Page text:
Take the 2-minute tour ×
Mathematics Stack Exchange is a question and answer site for people studying math at any level and professionals in related fields. It's 100% free, no registration required.

Suppose you have two functions $F$ and $G$ with the following properties.

$G(0)=F(0)=0, G'>0, G''<0, F'>0, F''<0 $ and also $\lim_{x\to0} F'(x)=\infty, \lim_{x\to\infty} F'(x)=0, \lim_{x\to0} G'(x)=0, \lim_{x\to\infty} G'(x)=\infty$

Suppose that $s$ is defined such that:

$\frac{F'(S)}{G'(S)}=ab$ (1)

where $a>0$ and $b\in[0,1]$ (Note, I'm not sure these conditions on a,b matter so much)

Obviously, the above equation yields a solution for $S$ such that $S=S(a,b)$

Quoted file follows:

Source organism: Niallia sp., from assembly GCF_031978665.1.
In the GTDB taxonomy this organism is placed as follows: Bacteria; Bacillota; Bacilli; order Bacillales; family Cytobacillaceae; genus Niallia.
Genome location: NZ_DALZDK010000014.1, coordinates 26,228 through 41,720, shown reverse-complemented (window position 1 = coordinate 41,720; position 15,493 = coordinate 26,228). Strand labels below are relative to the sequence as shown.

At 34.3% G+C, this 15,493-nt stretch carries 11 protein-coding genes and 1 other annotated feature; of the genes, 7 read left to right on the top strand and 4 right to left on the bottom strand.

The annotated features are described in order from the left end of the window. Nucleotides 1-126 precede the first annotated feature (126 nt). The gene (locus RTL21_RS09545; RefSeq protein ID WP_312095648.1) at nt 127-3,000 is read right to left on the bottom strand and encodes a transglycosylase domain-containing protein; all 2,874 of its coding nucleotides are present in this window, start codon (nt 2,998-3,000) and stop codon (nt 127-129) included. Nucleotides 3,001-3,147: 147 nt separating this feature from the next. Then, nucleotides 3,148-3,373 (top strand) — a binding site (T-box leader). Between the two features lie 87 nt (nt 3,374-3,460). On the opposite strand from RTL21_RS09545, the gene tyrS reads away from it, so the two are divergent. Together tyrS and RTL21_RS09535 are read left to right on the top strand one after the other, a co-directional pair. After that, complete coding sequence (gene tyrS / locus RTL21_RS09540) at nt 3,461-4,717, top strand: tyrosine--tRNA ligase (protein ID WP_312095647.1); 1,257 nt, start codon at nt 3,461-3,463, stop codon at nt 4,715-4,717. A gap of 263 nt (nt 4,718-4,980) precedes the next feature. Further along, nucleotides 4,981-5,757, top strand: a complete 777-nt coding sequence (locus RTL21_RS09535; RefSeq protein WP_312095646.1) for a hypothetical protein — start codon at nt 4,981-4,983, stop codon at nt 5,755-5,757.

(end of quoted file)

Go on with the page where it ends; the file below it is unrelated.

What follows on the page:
I have to find $\lim_{a\to\infty} \frac{\partial S}{\partial b}$ and $\lim_{a\to 0} \frac{\partial S}{\partial b}$

My answer so far:

From (1), using implicit differentiation, I get:

$\frac{F''(S)G'(S)-F''(S)G'(S)}{(C'(S))^2}\frac{\partial S}{\partial b}=a$ $\implies \frac{\partial S}{\partial b}= \frac{a(G'(S))^2}{F''(S)G'(S)-G''(S)F'(S)}$ (2)

Also from (1), as $a\to 0, S\to \infty $

However, there are no assumptions made on $F''(x)G'(x)$ so I'm not sure how to continue since this could go to 0 or infinity. Do I need to split the problem into cases?

Edit: Ok I have extra assumptions: Let $F''(x)G'(x)\to 0$ and $G''(x)F'(x)\to 0$ as $x \to \infty$

share|improve this question

Your Answer

 
discard

By posting your answer, you agree to the privacy policy and terms of service.

Browse other questions tagged or ask your own question.